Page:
The judge further found that after the jurors had retired for the day, during the course of the trial and prior to the defense calling any witnesses, appellant and co-defendant Warren scuffled with the bailiffs, kicked chairs and tables and screamed obscenities and that it was necessary to physically restrain the defendants before removing them from the courtroom.

The judge listed the names of 25 people who were possible witnesses in the case, together with their various prior criminal records. This list contained information on all the co-defendants and all prisoner witnesses except Boykin, the first prisoner witness he called.

Many cases expound on the situation where the defendant is shackled or in a jail uniform while in the courtroom in the presence of the jury. The required, unwilling appearance in jail uniform, handcuffs or both infringes upon the fundamental right to a presumption of innocence. Hernandez v. Beto, 443 F.2d 634 (5th Cir. 1971). This same presumption of innocence does not apply to witnesses for they are not the ones on trial. However, possible prejudice to a defendant should be avoided unless there are sufficient reasons to have his witnesses appear handcuffed and in jail clothing.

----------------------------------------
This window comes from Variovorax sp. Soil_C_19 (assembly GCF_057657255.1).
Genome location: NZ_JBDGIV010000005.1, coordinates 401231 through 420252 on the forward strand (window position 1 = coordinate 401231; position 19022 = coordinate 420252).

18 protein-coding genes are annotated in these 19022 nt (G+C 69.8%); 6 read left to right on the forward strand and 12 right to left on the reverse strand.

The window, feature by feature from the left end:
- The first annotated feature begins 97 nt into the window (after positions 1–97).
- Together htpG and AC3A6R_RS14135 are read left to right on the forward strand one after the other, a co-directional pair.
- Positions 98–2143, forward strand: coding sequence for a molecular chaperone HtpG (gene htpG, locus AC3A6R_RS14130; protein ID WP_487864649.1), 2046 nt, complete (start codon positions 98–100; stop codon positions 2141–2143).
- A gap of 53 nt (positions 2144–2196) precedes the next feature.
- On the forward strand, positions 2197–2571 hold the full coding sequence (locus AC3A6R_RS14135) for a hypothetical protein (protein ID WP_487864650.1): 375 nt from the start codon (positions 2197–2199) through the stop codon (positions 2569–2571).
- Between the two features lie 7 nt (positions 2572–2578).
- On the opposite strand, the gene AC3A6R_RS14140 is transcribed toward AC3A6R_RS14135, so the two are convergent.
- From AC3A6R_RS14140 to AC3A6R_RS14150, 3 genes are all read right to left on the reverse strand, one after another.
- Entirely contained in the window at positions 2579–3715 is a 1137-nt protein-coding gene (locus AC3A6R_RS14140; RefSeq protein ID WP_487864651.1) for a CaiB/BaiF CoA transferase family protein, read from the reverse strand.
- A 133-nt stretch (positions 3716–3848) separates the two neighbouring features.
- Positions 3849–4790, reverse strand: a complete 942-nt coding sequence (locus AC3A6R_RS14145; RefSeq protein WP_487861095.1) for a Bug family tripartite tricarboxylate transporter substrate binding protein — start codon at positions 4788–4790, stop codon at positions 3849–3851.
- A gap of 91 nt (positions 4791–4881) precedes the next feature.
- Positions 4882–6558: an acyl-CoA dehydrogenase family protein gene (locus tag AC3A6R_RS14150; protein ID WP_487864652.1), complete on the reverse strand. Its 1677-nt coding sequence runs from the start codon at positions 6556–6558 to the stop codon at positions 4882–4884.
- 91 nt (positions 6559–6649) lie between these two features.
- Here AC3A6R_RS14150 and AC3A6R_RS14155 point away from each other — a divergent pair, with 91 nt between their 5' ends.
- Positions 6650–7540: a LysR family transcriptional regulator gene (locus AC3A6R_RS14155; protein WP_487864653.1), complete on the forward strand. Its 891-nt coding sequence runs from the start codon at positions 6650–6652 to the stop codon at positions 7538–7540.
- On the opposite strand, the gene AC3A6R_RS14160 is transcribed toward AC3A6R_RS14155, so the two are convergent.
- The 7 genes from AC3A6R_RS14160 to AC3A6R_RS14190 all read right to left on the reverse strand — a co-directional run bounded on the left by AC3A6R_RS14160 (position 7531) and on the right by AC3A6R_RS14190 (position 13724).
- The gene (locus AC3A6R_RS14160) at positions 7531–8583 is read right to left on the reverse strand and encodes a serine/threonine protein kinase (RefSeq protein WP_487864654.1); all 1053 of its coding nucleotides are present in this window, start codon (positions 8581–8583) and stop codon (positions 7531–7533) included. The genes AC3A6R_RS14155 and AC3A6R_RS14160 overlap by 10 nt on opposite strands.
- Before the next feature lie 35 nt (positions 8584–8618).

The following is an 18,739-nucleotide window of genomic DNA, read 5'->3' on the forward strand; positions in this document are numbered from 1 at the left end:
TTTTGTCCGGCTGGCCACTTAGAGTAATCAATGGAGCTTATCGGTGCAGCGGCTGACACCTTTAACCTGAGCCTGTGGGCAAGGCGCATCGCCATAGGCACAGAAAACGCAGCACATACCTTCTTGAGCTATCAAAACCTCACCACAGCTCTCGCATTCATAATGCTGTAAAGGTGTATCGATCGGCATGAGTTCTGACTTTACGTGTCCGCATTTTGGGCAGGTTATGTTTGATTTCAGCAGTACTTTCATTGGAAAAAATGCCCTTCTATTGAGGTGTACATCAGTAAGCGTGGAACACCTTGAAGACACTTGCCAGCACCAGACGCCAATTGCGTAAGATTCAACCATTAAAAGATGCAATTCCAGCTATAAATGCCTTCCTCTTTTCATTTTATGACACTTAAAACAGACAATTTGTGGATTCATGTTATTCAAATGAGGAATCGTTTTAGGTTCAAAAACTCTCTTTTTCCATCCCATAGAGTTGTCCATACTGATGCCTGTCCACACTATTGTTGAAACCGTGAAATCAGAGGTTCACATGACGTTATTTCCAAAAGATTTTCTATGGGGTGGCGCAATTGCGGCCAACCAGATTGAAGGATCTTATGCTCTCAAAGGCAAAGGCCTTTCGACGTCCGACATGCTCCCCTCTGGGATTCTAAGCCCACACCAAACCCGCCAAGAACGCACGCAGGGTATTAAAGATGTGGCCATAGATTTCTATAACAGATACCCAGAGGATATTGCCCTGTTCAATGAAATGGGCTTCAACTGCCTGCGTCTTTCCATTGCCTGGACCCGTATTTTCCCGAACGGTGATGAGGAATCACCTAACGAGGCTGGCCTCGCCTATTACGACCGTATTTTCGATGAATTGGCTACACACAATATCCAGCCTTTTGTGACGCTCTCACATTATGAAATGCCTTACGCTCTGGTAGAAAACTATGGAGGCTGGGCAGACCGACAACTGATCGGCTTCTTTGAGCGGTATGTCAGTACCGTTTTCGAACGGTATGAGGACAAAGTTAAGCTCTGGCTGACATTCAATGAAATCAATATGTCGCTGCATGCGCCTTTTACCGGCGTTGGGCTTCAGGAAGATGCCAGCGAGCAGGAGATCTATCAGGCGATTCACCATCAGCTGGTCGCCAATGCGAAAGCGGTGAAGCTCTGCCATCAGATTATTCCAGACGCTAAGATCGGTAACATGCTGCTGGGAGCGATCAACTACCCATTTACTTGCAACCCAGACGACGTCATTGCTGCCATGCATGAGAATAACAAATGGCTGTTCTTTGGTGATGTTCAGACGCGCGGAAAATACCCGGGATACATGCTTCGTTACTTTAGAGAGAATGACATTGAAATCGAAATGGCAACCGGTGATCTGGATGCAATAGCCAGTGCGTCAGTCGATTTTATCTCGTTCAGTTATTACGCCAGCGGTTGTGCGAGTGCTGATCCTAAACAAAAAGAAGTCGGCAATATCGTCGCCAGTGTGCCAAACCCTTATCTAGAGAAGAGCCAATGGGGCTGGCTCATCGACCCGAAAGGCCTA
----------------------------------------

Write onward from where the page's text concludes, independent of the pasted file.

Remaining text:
The American Bar Association Standards, Trial by Jury, Section 4.1, pages 91-92, apply the same standards to witnesses and defendants: